Sv3376 is able to produce all biomass components under phototrophic and heterotrophic conditions (Additional file 3). Under phototrophic condition, photon was the sole energy source. Heterotrophic conditions were imposed by blocking photon flux and allowing glucose (Glc) or sucrose (Suc) as the sole energy and C source. With allowed NH\(_{4}^{+}\), NO\(_{3}^{-}\), Pi, SO\(_{4}^{2-}\), Mg 2+, H2O and H + uptake, model was able to produce all biomass components. For testing purposes, simultaneous synthesis of one mol of each biomass component were simulated under these conditions.

Relating back to realistic biomass composition, we have also tested biomass production for leaf using the biomass composition used in [14] for S. italica (Additional file 4). With this, we can obtain quantitative proportion of the usage of the two different nitrogen (N) sources. Model was able to utilize NH\(_{4}^{+}\) and/or NO\(_{3}^{-}\) as N sources. While using NH\(_{4}^{+}\) or NO\(_{3}^{-}\) as sole N source, the model predicted an efflux or influx of H +, respectively. The model predicted a preference to use NH\(_{4}^{+}\) as the sole N source for its low assimilation cost if and only if external H + exchange is possible. Given Sv3376 is proton balanced, leaf biomass synthesis was also tested under P B condition. With the P B constraint, both NH\(_{4}^{+}\) and NO\(_{3}^{-}\) were utilized at a ratio of 0.71:1 (NH\(_{4}^{+}\):NO\(_{3}^{-}\)) to balance the charges as multiple biomass components with opposite charges need to be produced (Additional file 5). Moreover, under P B, sole NH\(_{4}^{+}\) or NO\(_{3}^{-}\) use generated infeasible solution (subject to fixed biomass production) indicating essential use of NH\(_{4}^{+}\) :NO\(_{3}^{-}\) ratio for internal ion balancing. However, if we allowed biomass components to be produced/accumulated in excess (by setting upper bound of production of biomass components as unconstrained), the use of only NH\(_{4}^{+}\) or NO\(_{3}^{-}\) was possible but with very high expense of energy (and excess sulfate under sole NH\(_{4}^{+}\)). The preferred excess biomass produced in this case were cystine or palmitate under sole NH\(_{4}^{+}\) or NO\(_{3}^{-}\), respectively (Additional file 5).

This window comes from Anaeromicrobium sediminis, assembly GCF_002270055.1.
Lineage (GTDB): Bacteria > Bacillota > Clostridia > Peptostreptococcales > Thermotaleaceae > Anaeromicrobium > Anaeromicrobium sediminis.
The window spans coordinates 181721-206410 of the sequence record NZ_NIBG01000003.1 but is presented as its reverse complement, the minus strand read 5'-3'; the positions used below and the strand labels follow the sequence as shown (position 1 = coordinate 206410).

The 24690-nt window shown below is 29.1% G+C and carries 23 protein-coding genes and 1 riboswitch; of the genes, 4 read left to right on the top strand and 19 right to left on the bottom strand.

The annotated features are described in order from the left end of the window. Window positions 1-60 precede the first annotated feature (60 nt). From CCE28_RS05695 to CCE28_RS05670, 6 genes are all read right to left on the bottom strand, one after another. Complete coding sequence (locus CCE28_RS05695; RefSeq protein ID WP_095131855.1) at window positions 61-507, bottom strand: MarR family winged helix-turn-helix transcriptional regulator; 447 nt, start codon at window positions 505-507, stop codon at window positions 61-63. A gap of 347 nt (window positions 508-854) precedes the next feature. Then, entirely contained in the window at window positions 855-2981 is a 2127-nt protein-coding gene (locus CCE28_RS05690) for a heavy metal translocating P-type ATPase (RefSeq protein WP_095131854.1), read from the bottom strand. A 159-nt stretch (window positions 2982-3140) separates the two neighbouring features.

Genes, reactions and pathways for the synthesis of lignocellulose biopolymers